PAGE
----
You shot me, you donkey. No, no, you sit yourself down. I'm going to handle this myself. Go ahead. So for someone that I'm not really an expertise in the voiceover world, but I think this is pretty good. What do you think? It's the funniest audition out of everything. Well, so let me tell you why. First of all, you guys have heard all these other auditions and you were giggling the entire time. Why were you giggling? Because the stakes are so high. Because vocally, he hit every level of all right, boys, we got to move. What is it? It's those aren't some of our ugly friends. We're in their ugly head. And then all right, boys, we got to move. That's a different level. And then quadrant 760, we're making our weight. You're talking to a different element. That's a different level. And then, Peters, there's a little bit of flexibility there. There's so much honesty. Pacing was good here too, right? Pacing is there. The stakes are so high. The reactions are so real. You can hear Audibly. He is clearly being electrocuted, which is and he plays it so seriously. Who's like he's like, no, no, you set yourself down, Peters. Like, he's recovering, right? There's a vocal recovery there. There were so many auditions where people were like, you know, like, barely getting electrocuted, and then they're like, no, sit yourself down, Pitters. I'm going to handle this. Right? Yeah. His transition was very smooth. There were six or so different vocal elements that went into the read. It was totally fluid from beat to beat. So the pacing was on point, and the stakes were as high as they could be. So you've got real drama, real comedy, ladies and gentlemen, serial comedic. Wow. Pacing on point. If we're giggling, it's working. You've heard dozens of these reads, right? And then this one out of the blue, it's like, there it is. And then you're laughing from start to finish. You also wrote a very difficult script. I will say, like, this is not the easiest script to just jump in. So all of these auditions are impressive to it's a great yeah, this is pretty standard and on point for voice over auditions for animation on the Daily, right? So, like, earlier this morning, I was playing a six foot grasshopper in a war. So you have to be like, doing and then there's like this odd, weird language where you're like, hang du zada WA DA bay. You're like, what the hell? What is happening? So you've got to do that. And then like I said, there was a gig that I just booked recently. It was a Halloween spot. For realtor.com. This is a national commercials. This is one of the union gigs. And this was for commercial, right? But you borrow from animation, you create a character, and the audition was somebody's knocking on the door, and then you hear a door open. These are all sound effects you don't do, right? And then you just say, oh, hi, we're your new neighbors, and we brought you some lemon meringue bars or whatever. And then you're calling in when the door opens, you see a ghost and you scream and run away, right? And the realtor.com commercial is if you don't have someone showing you what's really going on in the neighborhood, you want to buy in, you might end up with a problem like this, right? You move in next door to a haunted house, right? When I did that audition, pulling in for all the animation elements was creating this character. I did one that was deeply Southern and one that was like New York City savvy. And I was like, hey, there just your new neighbors moving in. Oh, boy, we got some great lemon meringue pot. There wasn't, like, a reading of the script, like, hello, we're your new neighbors. You have to speak like you're really tapping in. And then the door opens, and it was basically like, we just wanted to let you know that we just moved in and oh, my God, that's literally yes. I was like, are we going to get the scream? Yes. And you just go for it. Sorry, Jeff. People love. This episode, I'm laughing. I'm here for sure. And I ended up running away. I found that I booked the job right. When they got on the line, they were already laughing because they just started relisting to my audition again, and they were like, we got over 100 auditions and this one had no competition. And it's because what do you do? You play the honest truth. I'm sorry, but if a ghost, it's the emotional aspect of a truth. Oh, yeah. And what I did was it was just she screams and run away. Right. That runs away. That's what it says in the script. And I was like, we just wanted you to know we're here if you ever need a cup of sugar. And then you hear the door open, and it was it was the whole shock. Right? Yeah. On my third take, I improv and just continually screamed as she ran away. And they were howling and they were laughing, and it was all because it was honest. That's it. That's it. That's it. Honesty is key. Honesty is what I've learned. Hilarious. Yes, hilarious it is. All right, Shelley, next audition, let's get into it. Well, I'll be them if that's not our friends, rearing their ugly heads. And I'm not a lieutenant. All right, boys, strap up. We gotta move. Quadrant 760, we're making way to the battleground. Eyes on the horizon. Peters. One of you, get down. All of you. Now. Turn that thing off. Peters, what are you trying to do, get us all killed? Oh, no, peters shot me. You don't see no, no, you set yourself down. I'm gonna handle this myself. Yeah, take the lead. All right, so this guy perfect vocal quality, perfect vocal drama, perfect age range, demographic. You can hear the power in its voice instantly. Love this voice. Right? The reason why this wouldn't make it to the top tier of, like, hey, you booked this, or whatever, is because he rushed it. And that's it. That is it. Timing is everything. Pacing is everything. It was like he dipped a toe in to be like, I'm the perfect voice for this. But then he backed all the way off and didn't fully throttle, like, fully go into he had a good ten more seconds to add to this, of getting electrocuted of those moments in between playing the high stakes. It was rushed, it was out. I mean, he had somewhere better to be. So he didn't book this job, but he was and this is a painful thing, otherwise perfect the exact voice you're looking for with the power and the drama, but no comedy. So for anyone that you're working with who maybe doesn't feel comfortable ad libbing, how do you get into that space where for animation, you actually do have that freedom? You do, but you also don't. Right. Okay, so the thumbnail rule for animation and improv is you never improv on the first take ever. You can improv what you like on the second take, if you feel you have something incredible to add, people will sometimes take the steering wheel and drive it way off into left field to another ballpark for no reason at all. That's the discipline and common sense element. Like, are you adding to this or are you taking away from this and making it a whole different thing? I see. So the improv really, honestly should come from a place of honesty. So like, for example, if any one of these actors said anything besides Donkey, I would have been delighted to call him a different insult or name. Right. If they felt it in that moment, they didn't feel like saying Donkey, I would have loved to have heard what they brought to the table. Right. The reaction or the recovery from being electrocuted. There's room in there for the Wallace and for the response for the vocal recovery time of like god damn. Damn you, Peter. You know, like whatever you want. If you want to throw a little jab at them or something. If there's something that is very honest and happening in the moment and you put it in there and it works, it's gold. But it has to come from a place of the acting element of you reacting, not just putting things out there because you think you can. So what would be like your key takeaway for this audition is I would love to see somebody like this who's got all this gorgeous, rich power and authority in the voice, not be afraid to get into the comedy. Right. And I feel like what's really funny is that I actually really liked the last line where I was like, I'm going to handle this myself. He sounds like a dad, like a perturbed dad. Like talking to his teenage son or something. Get away from the car, you fool, or whatever. You feel this like almost like a little hoodie stubborn kind of thing. And it's cute and it's actually really funny and it shows me. I know he's got a sense of humor. He threw a tiny element of like of barely getting election. I know it's in there. The wallets have all been different across the board. They really do differentiate the auditions to me anyway. None of them sounded the same so far. Yeah, of course they should all be different. Right. Because your voice is your vocal thumbprint. Right. They should all be different. And the way you get electrocuted isn't the way that I get electrocuted differently. Alright, so I would like to see this guy really take his potential and flex it and really go for it. Amazing. Thank you so much, Shelley. Okay, we're going to get into the next audition here. Well, I'll be damned. If that's not our friend rearing their ugly heads, then I'm not a lieutenant. Alright boys, strap up. We gotta move. Quadrant 760, we're making way to the battleground eyes. On horizon. Peters. One of you, get down. All of you. No. Turn that thing off. Peters, what are you trying to do? Get us all killed? Ah. No. Peters. You shot me, you donkey. No, no, you set yourself down. I'm going to handle this myself. Two things, the emotive output and something that you would want an actor to be totally insightfully in control of. And that is there was a typo in the copy on purpose. I missed it. Right. Really? Yeah. Eyes on on the horizon. Right? It's eyes on the horizon. Right? And 80% of the actors said eyes on, you know. All right, boys, we gotta move. Eyes on the horizon, right? Right. 20% of the auditioners said eyes on on the horizon, which makes really no sense at all. Yeah, right. So, again, discipline, common sense. Right? That's clearly a typo. And the majority of guys saw that it was a typo and read it correctly. And this one made it very clear. Eyes on the horizon, which doesn't make any sense. So you're kind of like, what then? Emotive output. Right? So for some reason, this actor chose cheerful. We didn't get serious. We didn't get the serious enough to make us laugh. That's not our friends rear in their ugly heads. And I'm no, Lieutenant. OK, boys, let's go. Wait, what? Right, where's your drama? You could very well be killed in the next few minutes. Right? Yeah, that's what I was getting, the serial comedic, right? You're in charge of your crew's lives and you are telling them it's go time and you're like, all right, any one of you could die any minute. Let's do this. Wait, what? Yeah, well, it's just the wrong emotive output, right? Choosing joy or that cheery, that sweetness isn't going to work in a spot like this. Not in a military spot. Oh, yeah. Alright, let's get to the next audition here. Yeah. Well, I'll be damned. If that's not our friends rearing their ugly heads, then I'm not a lieutenant. All right, boys, strap up. We got a move. Quadrant seven, 60, we're making way to the battleground. Eyes on the horizon. Oh, Peters, what if you get down, all of you. Now turn that thing off. Peters, what are you trying to do? Get us all killed? OK, I feel like this was very stagnant, in my opinion. What do you think, Shelley? So this is what I'm talking about, voice reading as opposed to voice acting. Right? So this person chose to read for the voice of the commander in the trenches in the war zone in a deadly situation, not as the commander in the trenches in a war zone in a deadly situation. So he's reading for somebody that is getting electrocuted, not as someone that's getting electrocuted. So there are no elements to the audition. It is one flat line of where you've got so many vocal opportunities, like, strap up, boys, we got to move. Peters, one of you. Get down. Get down, all of you. There's so many different ups and downs and opportunities to take, let alone like when getting electrocuted. Now I'm electrocuted. When you're just reading it as like, oh, boy, here we go. One voice, one way, the whole way through, that's never going to work. Because if I took that actual human man and put him in the he wouldn't sound like that. Yeah, exactly. But in his mind, this was how he chose to do it, which is non reactive, which is simply just reading. Yeah, it's a unique read, too. Right. So like you said, going ups and downs with it and just having that emotional tie when you're saying each line, this one definitely feels a lot more linear. Well, yeah, and he was not the most linear person that read. There was another reader that literally just, okay, boys, we have to move eyes on the horizon. There's some ugly criminals, and they're looking at us, and we better get them. Oh, I'm being electrocuted right now. Oh, no. Oh, Peters, what did you do? Oh, no. Sit down. I'm going to handle this. Somebody read the entire thing like that. This one, he made a choice. Here we are talking kind of secretively in one way for the entire he made a choice. But sounding like a guy telling a secret in the bushes, standing outside somebody's kitchen window and peering in is not the choice we want to make for an army general in the trenches. And as a listener, too, right. Creeping. Right. As a listener, I didn't really feel any emotional connection to that one. Well, I always say the entire voiceover industry is a feeling industry, not a hearing industry. That's just period, bottom line. So when somebody books something, it's because you made the listener feel something. It's because you felt it as you read it. It's an entire feeling industry. There's no, like, just hearing like, oh, he was good. You know, they're good because you feel that they're good. And especially with acting, especially if you're not feeling it. Right. So, I mean, you know, you've got to be screaming and crying and running and panting and getting shot or stabbed or eaten by zombies. Like, hello, my entire year working on The Walking Dead, which you're attacking zombies. You're getting attacked by zombies. Little known fun fact. I was all the zombies, all of them. So I have a loop group, and I actually brought in I conformed a loop group, and I voice directed and voiced all of the entire video game. So it's me being like, run as Kate, we got to go. And then there's me behind me being like, I'm going to go buy that game just to play it. There's so many good sound bites for the very intro. Like, you're just dropping all of these amazing performances right here, right now. Animation and wisdom. Animation. We got to do it. Okay, all right, we got one more. The grand finale here. Let's get into it. Well, I'll be damned. If that's not our friends rearing their ugly heads, then I'm not a lieutenant. All right, boys, strap up. We gotta move. Quadrant 760, we're making way to the battleground. Eyes on the horizon. Peters, what have you get down, all of you. Now. Turn that thing off. Peters, what are you trying to do, get us all killed? Oh, God, no. Peters. Oh, you shot me, you donkey. No, no. You set yourself down. I'm gonna handle this myself. Yeah. So here's the element here of the perfect voice for the role. And why didn't he get the job? Because he did not play the comedy at all. He played pure drama. This is a serial comedic spot. Obviously, your real battle is against the squad moron who's accidentally wearing the wrong glasses and shooting off lasers and attracting all the aliens over to you, and you've got to get him in line, and he accidentally laser zaps you and electrocutes you. It's a very comedic situation. And the drama is all there with this guy. And he had the most beautifully delicious voice. Nom, nom, nom. Love it, love it. No comedy right out. Just kicked right out. Just byebye. Right? But the potential is there for you. You have all the potential in the world because you already booked the gig with your voice alone, but your performance was actually what removed you from the role because you didn't bring to the table. The one most important element is understanding that this is a funny piece, right. And how delicious and instantly he would have been booked. If I heard this guy who's this age demographic, who can play those dramatic roles so intensely. If I heard him go shop me, you freaking idiot, or whatever, I would have been howling. I would have been on the floor if he had gone for it vocally and he backed away from it entirely. And so the reason why he's one of the contenders in this is because I want to show people, like, look, you might have the perfect voice for the audition for the role, but if your audition doesn't bring to the table all of those elements, that would book you the spot. If your audition isn't magic, you're not going to book it even with the most perfect voice. And that's the thing, too, I find, is, like, some voice actors, they're just afraid to take the leap. Why are they so afraid to just go for it? You know what's really interesting is there's a show on HBO, it's called Succession. Have you heard of it? Yes. Have you seen it? No. It's on the list. Okay. It's one of the darkest, funniest shows I've ever seen. I just finished an animation intensive with one of the cast members of success. Sure. And so here we have a highly skilled actor, a very dramatic, highly comedic really powerful actor. And for the first half of his intensive, it was, let go, man, let go, let go. Because he was playing it so straight, because on camera, you're trained to downplay everything on the mic. If you don't let it rip, we can't hear what you're actually there to do. By the end of his intensive, he was like, you have transformed me as an actor because you gave me permission to do what I always want to do and just let it rip. And he did so while recording you got to remember, while recording yourself perfectly and while being super creative and adding in all these crazy, amazing appropriate givens bringing the emotional quality. I mean, we had him working on pieces where he was dying. It was beautiful, it was tearjerking. Then we had him doing pieces where he was just playing himself in a crazy situation that I wrote for him. Actually, we cowrote the whole because all the animation stuff is original, but some of his spots were so funny that when I was working on it later with my engineer, we had to take breaks. We were laughing so hard, but he didn't get there until the end. And I'm talking about an incredibly established actor who needed to be slapped around a little bit to be reminded when to let go, how to let go, and how to do it. And once you gain the permission for something like that and you let it rip and you really are getting a grasp of what this industry calls for, then you become unbelievably powerful for everybody out there. Definitely hear that one. Give yourself permission and to let it let it unleash. Or get in touch with Shelley and do some coach and say she'll give you that permission. It's discipline and common sense, right? Because like we said, if you have you're giving your character permission to laugh, but then you don't stop laughing once it's all together and you're really letting it go and everything makes sense and everything is honest, right? Just goes to show, too, like, just how much a voiceover coach can really help you go from A to Z. So props to you, Shelley, for just being you. So fun. All right, so we've gone through all of our auditions here, and I'm going to give this away to Evan. All right, well, Shelley has had her time with the auditions and she has chosen a winner. So we're going to play that one one more time so we can all I didn't even tell you.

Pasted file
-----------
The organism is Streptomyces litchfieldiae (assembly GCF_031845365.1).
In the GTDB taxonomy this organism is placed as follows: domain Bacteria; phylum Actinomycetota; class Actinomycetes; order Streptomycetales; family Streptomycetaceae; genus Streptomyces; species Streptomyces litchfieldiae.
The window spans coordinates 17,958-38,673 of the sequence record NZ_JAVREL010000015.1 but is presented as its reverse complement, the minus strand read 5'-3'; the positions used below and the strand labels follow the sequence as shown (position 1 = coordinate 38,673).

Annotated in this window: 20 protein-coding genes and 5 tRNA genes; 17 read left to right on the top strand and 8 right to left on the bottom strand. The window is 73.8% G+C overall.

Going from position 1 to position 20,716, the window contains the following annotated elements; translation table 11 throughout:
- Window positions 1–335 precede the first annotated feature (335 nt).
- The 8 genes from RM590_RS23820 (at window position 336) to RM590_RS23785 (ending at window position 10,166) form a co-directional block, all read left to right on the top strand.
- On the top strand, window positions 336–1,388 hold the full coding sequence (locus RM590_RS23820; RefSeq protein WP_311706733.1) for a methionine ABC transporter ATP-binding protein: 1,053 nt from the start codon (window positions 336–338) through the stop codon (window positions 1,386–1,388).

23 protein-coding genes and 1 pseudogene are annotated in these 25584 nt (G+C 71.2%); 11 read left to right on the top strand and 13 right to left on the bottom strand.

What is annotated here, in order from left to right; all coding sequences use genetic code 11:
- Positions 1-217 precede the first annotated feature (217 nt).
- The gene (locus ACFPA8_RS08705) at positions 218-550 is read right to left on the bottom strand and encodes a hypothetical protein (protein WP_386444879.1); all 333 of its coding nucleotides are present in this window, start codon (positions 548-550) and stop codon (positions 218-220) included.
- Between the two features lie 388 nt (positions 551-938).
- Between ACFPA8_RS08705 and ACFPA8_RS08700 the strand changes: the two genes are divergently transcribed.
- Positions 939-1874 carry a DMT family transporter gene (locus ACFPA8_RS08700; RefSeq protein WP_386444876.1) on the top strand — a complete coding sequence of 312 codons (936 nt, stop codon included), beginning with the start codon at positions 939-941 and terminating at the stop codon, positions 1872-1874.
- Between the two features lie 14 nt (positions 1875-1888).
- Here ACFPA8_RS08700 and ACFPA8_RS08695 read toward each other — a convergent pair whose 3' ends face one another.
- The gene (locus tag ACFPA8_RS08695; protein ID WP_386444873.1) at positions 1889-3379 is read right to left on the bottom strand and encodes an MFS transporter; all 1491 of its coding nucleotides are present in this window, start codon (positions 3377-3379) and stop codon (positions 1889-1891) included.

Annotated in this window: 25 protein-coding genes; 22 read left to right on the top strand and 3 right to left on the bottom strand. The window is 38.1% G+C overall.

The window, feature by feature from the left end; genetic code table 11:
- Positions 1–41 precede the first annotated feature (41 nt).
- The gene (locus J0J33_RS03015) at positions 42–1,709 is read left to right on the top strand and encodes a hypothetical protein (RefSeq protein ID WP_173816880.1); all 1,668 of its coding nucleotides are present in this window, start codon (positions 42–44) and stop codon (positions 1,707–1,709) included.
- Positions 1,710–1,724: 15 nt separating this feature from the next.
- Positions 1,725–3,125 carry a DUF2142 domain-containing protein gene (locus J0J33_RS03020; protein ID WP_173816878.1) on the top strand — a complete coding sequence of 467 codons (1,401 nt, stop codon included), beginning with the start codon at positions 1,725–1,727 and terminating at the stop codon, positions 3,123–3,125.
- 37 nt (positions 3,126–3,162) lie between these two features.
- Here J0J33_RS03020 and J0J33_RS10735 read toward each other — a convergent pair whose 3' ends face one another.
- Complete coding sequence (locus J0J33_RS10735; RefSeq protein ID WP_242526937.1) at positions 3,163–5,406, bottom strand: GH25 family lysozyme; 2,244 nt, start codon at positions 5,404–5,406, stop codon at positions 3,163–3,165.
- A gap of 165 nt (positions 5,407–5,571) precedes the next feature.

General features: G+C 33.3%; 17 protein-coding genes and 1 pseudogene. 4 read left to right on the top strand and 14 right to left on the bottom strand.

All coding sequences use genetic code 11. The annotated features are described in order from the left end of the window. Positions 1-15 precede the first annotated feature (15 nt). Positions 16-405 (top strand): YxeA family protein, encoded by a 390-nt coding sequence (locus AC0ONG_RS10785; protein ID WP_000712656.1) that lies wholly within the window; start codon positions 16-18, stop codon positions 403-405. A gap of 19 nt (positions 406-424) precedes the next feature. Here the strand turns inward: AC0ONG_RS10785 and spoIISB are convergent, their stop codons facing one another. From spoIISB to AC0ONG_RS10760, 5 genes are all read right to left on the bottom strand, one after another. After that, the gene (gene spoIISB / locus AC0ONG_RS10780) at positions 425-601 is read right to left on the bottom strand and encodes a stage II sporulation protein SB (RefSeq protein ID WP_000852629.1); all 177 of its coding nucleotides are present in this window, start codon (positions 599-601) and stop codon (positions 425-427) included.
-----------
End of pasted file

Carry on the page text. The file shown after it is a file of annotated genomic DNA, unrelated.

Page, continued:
Participant #1: